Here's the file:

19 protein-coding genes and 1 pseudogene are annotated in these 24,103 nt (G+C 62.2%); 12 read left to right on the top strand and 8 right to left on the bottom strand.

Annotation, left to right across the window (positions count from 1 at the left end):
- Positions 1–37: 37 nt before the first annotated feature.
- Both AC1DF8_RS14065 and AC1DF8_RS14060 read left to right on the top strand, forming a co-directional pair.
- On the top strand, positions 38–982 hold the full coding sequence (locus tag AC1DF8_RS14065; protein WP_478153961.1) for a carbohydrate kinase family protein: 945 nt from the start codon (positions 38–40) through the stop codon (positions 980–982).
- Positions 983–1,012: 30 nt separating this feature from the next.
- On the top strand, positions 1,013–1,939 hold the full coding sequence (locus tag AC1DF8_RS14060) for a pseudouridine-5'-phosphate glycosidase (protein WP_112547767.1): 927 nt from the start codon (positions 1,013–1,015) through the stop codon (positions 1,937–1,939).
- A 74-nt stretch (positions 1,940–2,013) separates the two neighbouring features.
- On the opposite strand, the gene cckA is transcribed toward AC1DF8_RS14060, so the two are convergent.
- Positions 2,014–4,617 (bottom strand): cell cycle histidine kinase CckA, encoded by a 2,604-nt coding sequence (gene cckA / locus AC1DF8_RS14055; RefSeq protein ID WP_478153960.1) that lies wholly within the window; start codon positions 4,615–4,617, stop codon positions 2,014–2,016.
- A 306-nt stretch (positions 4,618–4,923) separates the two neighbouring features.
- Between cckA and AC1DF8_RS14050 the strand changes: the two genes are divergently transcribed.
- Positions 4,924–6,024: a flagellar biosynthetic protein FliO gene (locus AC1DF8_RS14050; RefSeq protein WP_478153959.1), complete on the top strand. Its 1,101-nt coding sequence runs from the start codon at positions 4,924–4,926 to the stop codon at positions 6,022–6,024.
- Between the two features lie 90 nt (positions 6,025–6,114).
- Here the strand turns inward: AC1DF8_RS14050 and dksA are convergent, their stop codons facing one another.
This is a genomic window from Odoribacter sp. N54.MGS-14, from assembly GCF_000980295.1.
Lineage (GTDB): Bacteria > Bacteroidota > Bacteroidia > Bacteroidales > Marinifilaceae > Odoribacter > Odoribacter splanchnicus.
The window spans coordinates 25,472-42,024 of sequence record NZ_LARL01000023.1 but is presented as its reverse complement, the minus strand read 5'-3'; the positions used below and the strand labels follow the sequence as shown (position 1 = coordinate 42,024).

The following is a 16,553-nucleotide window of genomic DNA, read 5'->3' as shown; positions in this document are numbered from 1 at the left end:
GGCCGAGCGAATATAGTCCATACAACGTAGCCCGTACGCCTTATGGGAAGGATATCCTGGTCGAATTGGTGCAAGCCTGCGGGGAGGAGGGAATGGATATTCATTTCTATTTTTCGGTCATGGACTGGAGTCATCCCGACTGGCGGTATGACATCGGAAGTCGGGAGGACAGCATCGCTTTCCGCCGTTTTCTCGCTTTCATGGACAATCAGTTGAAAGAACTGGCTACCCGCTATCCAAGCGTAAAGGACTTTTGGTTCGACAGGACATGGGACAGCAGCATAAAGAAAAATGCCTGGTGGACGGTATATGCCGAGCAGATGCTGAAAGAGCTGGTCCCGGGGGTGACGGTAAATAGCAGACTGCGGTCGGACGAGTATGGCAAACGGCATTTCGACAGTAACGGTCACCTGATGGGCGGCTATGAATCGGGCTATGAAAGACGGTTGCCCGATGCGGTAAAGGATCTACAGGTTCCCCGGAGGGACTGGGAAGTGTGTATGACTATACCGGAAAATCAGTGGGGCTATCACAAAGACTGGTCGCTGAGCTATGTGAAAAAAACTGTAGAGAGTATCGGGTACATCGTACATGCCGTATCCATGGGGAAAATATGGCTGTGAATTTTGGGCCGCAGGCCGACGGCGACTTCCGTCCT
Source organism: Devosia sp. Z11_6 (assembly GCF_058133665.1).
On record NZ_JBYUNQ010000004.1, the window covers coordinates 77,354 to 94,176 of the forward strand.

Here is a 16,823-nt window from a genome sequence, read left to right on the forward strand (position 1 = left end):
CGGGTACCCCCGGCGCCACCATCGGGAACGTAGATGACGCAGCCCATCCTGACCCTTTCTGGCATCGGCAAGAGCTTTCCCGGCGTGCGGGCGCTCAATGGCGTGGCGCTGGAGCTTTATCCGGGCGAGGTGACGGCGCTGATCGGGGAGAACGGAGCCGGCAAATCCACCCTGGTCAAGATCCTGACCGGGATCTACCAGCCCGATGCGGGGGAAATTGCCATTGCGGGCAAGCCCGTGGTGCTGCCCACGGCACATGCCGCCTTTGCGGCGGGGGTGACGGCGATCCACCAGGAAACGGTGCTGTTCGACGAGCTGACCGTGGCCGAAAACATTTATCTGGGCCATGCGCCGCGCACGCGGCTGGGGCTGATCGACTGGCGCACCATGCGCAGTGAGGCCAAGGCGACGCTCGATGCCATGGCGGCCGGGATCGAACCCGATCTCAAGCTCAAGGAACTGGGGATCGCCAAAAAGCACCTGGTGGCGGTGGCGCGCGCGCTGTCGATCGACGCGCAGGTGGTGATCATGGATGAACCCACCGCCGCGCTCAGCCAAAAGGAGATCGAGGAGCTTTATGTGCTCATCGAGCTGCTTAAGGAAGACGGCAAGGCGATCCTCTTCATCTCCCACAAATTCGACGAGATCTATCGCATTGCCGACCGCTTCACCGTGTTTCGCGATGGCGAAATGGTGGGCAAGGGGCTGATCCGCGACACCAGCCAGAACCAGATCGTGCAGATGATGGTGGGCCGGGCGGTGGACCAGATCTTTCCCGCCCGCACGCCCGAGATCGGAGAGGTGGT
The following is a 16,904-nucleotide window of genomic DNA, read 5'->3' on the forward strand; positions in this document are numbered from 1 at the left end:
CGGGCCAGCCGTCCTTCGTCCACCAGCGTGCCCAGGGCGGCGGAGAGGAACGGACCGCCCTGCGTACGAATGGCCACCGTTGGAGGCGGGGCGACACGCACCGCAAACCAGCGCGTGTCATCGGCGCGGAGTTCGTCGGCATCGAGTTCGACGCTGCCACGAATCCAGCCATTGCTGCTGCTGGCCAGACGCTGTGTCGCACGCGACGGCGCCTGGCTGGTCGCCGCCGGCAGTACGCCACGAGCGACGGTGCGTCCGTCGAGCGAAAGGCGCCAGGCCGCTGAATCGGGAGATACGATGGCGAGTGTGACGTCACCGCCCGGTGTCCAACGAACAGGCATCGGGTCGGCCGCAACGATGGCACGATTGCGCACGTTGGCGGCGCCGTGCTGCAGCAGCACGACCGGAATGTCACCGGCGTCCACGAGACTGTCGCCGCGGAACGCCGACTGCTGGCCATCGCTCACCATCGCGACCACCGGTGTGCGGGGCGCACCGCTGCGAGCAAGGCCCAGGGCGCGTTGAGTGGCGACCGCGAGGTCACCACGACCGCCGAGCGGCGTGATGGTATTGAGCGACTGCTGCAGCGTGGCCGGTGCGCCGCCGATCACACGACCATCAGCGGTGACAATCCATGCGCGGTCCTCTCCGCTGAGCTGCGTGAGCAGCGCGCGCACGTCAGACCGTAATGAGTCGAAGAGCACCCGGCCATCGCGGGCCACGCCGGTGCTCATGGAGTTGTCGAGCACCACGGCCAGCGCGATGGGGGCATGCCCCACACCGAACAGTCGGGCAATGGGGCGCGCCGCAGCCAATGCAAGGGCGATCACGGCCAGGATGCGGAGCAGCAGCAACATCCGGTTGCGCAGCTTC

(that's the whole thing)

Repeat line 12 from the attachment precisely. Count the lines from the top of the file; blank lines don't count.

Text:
- Between cckA and AC1DF8_RS14050 the strand changes: the two genes are divergently transcribed.